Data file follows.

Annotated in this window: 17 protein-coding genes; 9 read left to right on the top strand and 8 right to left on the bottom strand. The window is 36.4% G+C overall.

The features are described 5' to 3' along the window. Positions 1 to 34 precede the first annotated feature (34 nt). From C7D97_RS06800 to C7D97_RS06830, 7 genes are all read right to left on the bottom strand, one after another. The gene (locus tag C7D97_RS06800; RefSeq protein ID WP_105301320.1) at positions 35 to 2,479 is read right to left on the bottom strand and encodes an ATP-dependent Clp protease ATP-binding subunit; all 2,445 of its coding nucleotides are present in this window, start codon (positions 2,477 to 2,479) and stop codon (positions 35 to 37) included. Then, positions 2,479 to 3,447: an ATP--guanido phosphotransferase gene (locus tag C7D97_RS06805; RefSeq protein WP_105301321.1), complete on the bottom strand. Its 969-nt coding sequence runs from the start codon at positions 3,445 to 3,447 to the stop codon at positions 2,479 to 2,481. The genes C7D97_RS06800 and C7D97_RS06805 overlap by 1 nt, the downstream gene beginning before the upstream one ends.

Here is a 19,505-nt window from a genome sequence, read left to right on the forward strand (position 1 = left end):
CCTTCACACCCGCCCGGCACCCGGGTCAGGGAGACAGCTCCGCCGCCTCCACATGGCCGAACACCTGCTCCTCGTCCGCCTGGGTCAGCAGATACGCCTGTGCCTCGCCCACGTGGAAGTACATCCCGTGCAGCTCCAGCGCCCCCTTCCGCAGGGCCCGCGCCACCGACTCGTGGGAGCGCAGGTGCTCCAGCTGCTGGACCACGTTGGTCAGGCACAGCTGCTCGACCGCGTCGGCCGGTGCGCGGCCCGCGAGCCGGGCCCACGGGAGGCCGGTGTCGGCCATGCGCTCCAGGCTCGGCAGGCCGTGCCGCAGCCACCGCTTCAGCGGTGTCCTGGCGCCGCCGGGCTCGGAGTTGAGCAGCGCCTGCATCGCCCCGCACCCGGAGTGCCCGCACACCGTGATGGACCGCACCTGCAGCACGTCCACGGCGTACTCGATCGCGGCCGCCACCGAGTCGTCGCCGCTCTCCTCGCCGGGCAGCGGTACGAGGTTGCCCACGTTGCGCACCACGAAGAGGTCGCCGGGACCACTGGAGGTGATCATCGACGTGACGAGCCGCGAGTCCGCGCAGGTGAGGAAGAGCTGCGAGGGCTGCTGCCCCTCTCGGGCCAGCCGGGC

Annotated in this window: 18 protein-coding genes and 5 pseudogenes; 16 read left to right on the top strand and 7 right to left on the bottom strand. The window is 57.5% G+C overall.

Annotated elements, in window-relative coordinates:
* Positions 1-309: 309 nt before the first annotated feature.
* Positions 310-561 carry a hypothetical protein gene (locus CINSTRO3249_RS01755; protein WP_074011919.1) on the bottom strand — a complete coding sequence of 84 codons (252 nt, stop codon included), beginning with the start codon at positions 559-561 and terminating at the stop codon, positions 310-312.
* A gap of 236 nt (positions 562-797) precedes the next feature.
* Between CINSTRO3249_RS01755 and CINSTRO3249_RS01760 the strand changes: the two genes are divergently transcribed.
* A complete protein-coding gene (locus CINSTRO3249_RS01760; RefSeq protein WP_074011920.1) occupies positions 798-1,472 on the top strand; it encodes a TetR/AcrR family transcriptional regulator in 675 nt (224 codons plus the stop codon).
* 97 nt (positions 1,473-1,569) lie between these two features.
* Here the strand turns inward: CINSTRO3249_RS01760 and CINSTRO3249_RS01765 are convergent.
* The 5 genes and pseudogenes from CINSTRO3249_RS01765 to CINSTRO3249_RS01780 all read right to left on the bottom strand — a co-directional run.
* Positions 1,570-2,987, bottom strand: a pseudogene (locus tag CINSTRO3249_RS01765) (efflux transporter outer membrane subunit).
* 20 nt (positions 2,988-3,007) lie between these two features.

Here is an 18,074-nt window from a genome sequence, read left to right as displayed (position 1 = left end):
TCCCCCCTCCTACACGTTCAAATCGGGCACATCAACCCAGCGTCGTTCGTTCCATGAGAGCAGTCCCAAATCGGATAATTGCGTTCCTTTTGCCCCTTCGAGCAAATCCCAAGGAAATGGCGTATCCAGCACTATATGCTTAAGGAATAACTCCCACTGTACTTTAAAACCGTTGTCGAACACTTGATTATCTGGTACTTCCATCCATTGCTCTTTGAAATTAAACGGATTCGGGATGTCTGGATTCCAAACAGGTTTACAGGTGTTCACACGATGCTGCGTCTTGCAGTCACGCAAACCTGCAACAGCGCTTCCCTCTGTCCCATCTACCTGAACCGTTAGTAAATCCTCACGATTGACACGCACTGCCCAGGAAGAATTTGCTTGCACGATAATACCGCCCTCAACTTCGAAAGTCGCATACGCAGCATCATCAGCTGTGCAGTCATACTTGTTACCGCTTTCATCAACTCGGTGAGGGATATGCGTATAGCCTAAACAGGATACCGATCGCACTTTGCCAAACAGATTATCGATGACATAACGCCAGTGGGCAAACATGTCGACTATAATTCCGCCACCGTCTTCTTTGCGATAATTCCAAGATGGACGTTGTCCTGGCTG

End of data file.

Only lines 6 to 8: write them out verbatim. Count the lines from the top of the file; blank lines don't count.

Annotated elements, in window-relative coordinates:
* Positions 1-309: 309 nt before the first annotated feature.
* Positions 310-561 carry a hypothetical protein gene (locus CINSTRO3249_RS01755; protein WP_074011919.1) on the bottom strand — a complete coding sequence of 84 codons (252 nt, stop codon included), beginning with the start codon at positions 559-561 and terminating at the stop codon, positions 310-312.